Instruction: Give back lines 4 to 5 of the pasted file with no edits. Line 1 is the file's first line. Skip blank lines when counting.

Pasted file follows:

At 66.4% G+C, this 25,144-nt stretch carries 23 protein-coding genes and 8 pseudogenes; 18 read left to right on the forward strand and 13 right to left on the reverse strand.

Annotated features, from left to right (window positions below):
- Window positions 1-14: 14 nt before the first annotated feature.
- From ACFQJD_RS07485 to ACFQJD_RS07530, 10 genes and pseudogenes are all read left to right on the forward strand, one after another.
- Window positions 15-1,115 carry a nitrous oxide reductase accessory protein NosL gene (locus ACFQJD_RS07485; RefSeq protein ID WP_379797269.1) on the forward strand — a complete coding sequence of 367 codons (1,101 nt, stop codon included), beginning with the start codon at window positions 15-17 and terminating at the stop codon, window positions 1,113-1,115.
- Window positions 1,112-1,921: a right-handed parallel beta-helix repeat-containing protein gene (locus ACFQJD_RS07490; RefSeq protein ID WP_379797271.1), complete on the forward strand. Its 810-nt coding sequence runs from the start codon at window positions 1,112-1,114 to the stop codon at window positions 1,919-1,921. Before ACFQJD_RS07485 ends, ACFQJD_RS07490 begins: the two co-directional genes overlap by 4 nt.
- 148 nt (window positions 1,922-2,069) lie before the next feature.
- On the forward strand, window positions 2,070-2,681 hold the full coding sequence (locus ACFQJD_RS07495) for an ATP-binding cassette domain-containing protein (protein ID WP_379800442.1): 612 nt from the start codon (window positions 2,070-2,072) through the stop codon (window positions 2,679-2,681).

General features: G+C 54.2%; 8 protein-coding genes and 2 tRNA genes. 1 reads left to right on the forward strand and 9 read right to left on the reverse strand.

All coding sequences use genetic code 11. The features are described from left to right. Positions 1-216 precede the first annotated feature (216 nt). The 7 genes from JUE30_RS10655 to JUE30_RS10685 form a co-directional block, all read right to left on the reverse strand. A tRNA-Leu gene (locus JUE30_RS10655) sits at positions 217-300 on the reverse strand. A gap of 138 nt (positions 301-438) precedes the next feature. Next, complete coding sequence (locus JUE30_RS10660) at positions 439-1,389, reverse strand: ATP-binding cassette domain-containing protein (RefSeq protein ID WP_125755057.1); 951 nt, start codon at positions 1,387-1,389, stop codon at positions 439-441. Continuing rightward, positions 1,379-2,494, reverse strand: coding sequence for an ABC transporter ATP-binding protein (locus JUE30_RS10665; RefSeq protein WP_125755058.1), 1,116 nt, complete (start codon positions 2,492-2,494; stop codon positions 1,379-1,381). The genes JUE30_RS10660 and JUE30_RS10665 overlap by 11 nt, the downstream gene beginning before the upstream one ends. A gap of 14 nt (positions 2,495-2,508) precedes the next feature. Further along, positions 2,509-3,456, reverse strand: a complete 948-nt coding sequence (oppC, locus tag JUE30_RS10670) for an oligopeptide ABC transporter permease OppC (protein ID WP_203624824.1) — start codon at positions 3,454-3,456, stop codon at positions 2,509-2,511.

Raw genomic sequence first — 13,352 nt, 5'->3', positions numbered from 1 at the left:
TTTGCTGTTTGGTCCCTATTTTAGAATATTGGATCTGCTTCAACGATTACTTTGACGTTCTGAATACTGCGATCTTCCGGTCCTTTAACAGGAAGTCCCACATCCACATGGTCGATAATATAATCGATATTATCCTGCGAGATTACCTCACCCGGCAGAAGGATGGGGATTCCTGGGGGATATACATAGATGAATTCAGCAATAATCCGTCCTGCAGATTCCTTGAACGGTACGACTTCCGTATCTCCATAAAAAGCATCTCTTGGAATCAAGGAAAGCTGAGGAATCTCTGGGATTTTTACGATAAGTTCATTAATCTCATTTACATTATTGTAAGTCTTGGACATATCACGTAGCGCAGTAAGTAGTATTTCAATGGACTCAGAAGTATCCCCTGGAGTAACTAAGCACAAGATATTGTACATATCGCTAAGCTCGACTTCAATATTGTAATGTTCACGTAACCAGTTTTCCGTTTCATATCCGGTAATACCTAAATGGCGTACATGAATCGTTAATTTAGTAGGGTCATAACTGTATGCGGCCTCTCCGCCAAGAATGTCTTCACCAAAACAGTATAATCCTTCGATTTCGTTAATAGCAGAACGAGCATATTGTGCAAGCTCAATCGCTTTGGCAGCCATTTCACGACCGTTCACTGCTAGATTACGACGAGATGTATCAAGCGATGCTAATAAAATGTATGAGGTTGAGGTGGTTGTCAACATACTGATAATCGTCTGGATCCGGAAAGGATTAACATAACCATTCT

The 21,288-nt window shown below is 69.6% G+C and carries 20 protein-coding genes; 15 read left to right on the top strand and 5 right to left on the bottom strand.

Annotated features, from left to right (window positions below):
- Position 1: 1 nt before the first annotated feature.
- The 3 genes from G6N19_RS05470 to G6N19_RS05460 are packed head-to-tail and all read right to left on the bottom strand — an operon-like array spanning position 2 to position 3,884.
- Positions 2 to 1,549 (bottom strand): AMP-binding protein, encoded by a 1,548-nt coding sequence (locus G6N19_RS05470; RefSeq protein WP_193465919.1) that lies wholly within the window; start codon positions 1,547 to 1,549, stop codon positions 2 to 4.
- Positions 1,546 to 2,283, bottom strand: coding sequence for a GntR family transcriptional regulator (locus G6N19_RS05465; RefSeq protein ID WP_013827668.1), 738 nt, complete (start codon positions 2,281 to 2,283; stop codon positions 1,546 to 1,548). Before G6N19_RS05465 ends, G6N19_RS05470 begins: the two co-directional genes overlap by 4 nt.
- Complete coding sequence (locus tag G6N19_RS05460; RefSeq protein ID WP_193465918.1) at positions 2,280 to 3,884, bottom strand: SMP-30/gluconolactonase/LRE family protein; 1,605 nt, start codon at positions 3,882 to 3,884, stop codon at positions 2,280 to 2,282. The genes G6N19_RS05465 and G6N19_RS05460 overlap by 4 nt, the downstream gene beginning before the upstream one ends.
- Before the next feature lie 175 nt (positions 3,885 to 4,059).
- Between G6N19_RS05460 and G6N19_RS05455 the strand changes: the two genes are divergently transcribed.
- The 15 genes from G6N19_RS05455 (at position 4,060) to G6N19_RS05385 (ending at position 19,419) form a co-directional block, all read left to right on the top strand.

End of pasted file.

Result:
- From ACFQJD_RS07485 to ACFQJD_RS07530, 10 genes and pseudogenes are all read left to right on the forward strand, one after another.
- Window positions 15-1,115 carry a nitrous oxide reductase accessory protein NosL gene (locus ACFQJD_RS07485; RefSeq protein ID WP_379797269.1) on the forward strand — a complete coding sequence of 367 codons (1,101 nt, stop codon included), beginning with the start codon at window positions 15-17 and terminating at the stop codon, window positions 1,113-1,115.